2016 has been a great year for family films. While most of the credit goes to Disney for the epic Zootopia, the solid Finding Dory, and the enjoyable The BFG, there are other studios out there with stories to tell, and now one of them has the chance, as the people behind the Despicable Me movies have taken a Minions break to bring us The Secret Life of Pets.
The Secret Life of Pets poses the question that every pet owner has: just what exactly do they do when we're not around? According to the film, quite a bit actually. Pets focuses on Max a terrier, voiced by Louis C.K., owned by a young woman named Katie (Ellie Kemper). The two are inseparable and share a special bond, as people do with their pets, which is tested when Katie brings home a "brother" for Max, in the form of Duke (Eric Stonestreet), an oversized Mutt who throws a monkey wrench, intentionally or not, into the life that Max has created. Max decides he needs to get rid of this interloper, but Duke has no plans to return to the pound from which he came. The attempts by each to get rid of the other escalate until one day, a plot got awry leading to the two enemies being away from their friends and without their collars, which sets animal control on their tails, and the two must work together to get back home.
While the story is fairly paint-by-the-numbers, what makes The Secret Life of Pets entertaining throughout is its cast of characters. Along the way, Max and Duke meet The Flushed Pets, a radical sect of former pets who now live on their own in the sewers and plot the overthrow of all human owners. The leader of this little army is a cute little bunny rabbit, appropriately named Snowball, and contrastingly voiced by Kevin Hart. Not since Night of the Lepus has there been a more bloodthirsty bunny.
Every animal character in Pets is a new, fun, and unique part of the story. The ensemble is what will make or break Pets. The sheer volume of characters is massive. There are so many that sometimes it feels like the solution to every script writing complication was "make a new pet." For the most part, it works, as the characters are all fun, if mostly inconsequential, and Pets is smart enough to know which characters to keep around and which ones to jettison because five more minutes with them will have you climbing the drapes.
On the surface, The Secret Life of Pets is about two characters trying to find their way home, but as they say, it's not the destination that matters, it's the journey. The movie certainly believes this is true, as the destination often seems to get overlooked by most of the film in favor of wherever the journey has taken them. This results in some random story tangents that aren't there to do more than add a few jokes and pad the runtime.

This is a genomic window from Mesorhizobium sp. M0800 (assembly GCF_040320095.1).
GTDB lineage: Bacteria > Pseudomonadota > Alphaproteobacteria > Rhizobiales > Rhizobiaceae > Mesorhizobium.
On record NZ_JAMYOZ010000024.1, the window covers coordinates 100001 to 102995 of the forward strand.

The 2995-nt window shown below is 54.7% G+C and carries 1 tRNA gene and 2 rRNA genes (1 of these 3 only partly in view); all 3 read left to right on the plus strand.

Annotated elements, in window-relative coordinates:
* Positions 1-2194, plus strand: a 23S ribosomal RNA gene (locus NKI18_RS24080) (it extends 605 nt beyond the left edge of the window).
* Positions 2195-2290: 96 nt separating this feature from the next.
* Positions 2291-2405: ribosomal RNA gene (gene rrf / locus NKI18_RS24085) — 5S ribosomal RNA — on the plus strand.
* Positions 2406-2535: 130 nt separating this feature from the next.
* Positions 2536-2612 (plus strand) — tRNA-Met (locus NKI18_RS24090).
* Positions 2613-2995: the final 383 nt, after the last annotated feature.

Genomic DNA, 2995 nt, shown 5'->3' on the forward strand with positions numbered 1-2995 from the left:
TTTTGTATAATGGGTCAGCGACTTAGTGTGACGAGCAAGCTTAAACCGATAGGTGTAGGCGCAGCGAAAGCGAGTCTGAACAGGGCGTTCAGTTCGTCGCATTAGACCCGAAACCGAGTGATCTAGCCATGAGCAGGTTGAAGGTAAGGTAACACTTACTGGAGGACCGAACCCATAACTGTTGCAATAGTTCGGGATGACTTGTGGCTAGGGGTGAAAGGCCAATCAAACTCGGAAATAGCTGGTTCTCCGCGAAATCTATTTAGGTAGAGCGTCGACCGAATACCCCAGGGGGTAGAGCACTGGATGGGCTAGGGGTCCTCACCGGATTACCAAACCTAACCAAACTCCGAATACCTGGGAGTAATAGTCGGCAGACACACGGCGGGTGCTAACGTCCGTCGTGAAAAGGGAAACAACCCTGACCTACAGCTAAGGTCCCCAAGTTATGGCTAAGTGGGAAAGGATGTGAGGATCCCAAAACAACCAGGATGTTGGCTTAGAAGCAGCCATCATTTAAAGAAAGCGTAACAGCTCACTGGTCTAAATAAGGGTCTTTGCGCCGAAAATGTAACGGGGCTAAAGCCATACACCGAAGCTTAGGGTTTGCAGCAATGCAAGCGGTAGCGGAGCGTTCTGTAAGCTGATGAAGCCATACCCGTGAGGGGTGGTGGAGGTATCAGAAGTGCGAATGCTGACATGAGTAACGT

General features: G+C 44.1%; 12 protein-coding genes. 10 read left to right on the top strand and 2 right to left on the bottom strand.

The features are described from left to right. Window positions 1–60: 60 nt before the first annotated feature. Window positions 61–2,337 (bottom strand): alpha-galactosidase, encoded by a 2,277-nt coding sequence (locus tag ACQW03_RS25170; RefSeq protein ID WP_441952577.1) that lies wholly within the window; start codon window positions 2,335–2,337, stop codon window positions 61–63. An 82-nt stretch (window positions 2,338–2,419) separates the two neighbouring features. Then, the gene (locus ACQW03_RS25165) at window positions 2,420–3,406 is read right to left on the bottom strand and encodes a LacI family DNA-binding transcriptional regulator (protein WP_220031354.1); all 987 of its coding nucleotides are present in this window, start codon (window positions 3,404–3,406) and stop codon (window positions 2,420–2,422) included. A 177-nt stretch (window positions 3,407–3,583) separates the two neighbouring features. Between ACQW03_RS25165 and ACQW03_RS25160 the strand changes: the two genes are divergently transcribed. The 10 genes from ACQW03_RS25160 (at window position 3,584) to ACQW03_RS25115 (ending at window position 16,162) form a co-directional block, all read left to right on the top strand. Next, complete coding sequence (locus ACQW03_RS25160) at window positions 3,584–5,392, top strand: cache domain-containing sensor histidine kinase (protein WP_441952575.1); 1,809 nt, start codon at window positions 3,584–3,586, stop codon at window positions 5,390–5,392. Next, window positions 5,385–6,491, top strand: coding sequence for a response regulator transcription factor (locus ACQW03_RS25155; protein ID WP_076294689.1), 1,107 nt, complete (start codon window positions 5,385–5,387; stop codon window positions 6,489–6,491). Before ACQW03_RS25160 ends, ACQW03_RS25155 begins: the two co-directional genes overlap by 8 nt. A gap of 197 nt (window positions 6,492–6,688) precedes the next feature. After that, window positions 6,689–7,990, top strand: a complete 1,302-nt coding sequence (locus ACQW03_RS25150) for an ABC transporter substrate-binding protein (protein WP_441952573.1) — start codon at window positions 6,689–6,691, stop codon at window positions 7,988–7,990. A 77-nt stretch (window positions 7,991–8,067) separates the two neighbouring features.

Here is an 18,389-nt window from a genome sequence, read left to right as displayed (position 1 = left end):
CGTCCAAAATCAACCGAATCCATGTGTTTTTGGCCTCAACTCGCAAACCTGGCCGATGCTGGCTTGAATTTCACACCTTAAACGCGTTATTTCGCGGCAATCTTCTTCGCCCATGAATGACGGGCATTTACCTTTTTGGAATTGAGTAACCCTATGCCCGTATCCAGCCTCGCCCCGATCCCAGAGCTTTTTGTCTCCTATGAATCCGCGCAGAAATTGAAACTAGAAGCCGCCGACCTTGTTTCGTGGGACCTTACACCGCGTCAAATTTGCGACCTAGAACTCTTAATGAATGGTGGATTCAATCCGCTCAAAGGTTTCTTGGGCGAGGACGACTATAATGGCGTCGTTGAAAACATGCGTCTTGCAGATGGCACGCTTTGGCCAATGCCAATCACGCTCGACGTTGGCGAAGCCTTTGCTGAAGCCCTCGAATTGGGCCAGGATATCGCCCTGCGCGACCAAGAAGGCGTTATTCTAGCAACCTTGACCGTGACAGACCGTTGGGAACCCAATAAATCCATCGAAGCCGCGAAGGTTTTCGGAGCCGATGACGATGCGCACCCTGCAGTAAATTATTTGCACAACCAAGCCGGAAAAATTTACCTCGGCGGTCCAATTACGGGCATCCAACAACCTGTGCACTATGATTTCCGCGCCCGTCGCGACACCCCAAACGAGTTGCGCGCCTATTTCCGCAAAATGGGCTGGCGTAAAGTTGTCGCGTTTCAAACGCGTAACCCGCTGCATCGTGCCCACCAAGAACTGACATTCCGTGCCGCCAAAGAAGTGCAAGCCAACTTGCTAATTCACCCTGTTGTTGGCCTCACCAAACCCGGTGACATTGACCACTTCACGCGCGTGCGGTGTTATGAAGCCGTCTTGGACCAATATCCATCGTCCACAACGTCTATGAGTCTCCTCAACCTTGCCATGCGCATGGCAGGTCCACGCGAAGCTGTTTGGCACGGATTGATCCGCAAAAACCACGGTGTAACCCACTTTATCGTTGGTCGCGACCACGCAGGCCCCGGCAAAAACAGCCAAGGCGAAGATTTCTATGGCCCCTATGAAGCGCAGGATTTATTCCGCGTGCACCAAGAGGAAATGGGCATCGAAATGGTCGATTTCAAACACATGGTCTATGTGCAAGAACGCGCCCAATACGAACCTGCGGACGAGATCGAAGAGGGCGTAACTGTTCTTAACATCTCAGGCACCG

Pets doesn't really fail at anything it does. The worst criticism that can be levied against it is that it doesn't try hard enough. The movie has heart in it, but not as much as other movies this year. It has humor, but nearly all the good stuff belongs to Kevin Hart. The animation is solid, but you'll only realize that on reflection because you won't notice it in during the story. None of these are major stumbling blocks and certainly, they won't be problems for the film's target audience of children.
Although, children are actually one of the more intriguing aspects of what the world of The Secret Life of Pets creates, because there are almost none in the movie. While only Max and Duke's owner Katie has a significant role among humans, one thing that is made clear is that all of our primary pet heroes are owned by adults without children. There's never a joke about a kid who squeezes the cat too hard. In fact, most of the pets clearly live lives of luxury, because their owners spend their disposable income on their dogs and not their kids.
Maybe this is the secret of The Secret Life of Pets. It puts itself out there as a movie for kids, but it's really a movie for people who see their pets as their kids. It's a large audience, to be sure, and one that's never had a movie made for them before.
The Secret Life of Pets is destined to be the "other" animated movie of 2016, the one you don't remember as well as everything else you've seen. Which is too bad, because it's still a solid movie, with fun to be had.
CinemaBlend’s resident theme park junkie and amateur Disney historian. Armchair Imagineer. Epcot Stan. Future Club 33 Member.
Your Daily Blend of Entertainment News
Thank you for signing up to CinemaBlend. You will receive a verification email shortly.
There was a problem. Please refresh the page and try again.